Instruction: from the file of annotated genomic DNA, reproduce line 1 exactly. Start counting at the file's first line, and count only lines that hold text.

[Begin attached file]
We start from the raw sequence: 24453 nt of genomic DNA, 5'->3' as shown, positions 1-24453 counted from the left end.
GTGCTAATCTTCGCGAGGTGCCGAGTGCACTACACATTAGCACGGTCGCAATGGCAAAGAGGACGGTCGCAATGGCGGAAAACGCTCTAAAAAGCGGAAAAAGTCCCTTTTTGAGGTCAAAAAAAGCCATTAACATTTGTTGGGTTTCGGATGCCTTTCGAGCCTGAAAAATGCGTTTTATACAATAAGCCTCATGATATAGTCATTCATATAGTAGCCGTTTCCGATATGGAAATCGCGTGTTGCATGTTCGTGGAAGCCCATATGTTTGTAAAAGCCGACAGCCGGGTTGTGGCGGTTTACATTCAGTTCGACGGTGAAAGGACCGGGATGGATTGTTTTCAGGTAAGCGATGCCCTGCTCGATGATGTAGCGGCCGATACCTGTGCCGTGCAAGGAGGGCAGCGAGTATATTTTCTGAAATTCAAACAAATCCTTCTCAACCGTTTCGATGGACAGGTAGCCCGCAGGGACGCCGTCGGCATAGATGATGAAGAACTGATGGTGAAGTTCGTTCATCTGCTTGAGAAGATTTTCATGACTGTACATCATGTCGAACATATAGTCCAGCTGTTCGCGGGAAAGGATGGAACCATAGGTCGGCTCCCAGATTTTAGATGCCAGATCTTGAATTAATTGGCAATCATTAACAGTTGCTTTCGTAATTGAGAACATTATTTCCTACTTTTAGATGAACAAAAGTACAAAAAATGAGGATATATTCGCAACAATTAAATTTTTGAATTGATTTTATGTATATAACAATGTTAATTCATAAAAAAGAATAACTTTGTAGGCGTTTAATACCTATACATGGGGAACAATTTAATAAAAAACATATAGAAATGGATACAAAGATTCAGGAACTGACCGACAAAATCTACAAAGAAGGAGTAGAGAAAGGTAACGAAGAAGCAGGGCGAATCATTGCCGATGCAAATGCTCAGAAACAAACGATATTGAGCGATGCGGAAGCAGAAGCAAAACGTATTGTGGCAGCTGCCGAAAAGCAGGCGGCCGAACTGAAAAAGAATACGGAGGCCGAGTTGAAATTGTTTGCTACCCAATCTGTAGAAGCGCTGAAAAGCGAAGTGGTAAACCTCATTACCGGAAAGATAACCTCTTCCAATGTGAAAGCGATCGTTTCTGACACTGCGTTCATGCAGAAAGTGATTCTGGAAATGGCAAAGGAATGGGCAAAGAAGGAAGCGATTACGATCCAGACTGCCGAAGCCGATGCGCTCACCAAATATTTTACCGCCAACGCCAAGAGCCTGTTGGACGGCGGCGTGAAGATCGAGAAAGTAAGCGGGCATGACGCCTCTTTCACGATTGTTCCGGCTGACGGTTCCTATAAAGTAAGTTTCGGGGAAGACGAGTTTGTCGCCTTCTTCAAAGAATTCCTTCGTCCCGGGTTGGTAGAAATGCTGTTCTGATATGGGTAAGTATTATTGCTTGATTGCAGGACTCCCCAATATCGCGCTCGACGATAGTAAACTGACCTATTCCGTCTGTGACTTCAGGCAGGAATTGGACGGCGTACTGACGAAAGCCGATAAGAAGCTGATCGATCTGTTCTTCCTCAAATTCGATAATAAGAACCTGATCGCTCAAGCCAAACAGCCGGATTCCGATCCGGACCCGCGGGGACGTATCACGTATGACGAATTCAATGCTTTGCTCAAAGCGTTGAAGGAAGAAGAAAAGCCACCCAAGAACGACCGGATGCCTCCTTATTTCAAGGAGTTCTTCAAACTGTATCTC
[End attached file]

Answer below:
We start from the raw sequence: 24453 nt of genomic DNA, 5'->3' as shown, positions 1-24453 counted from the left end.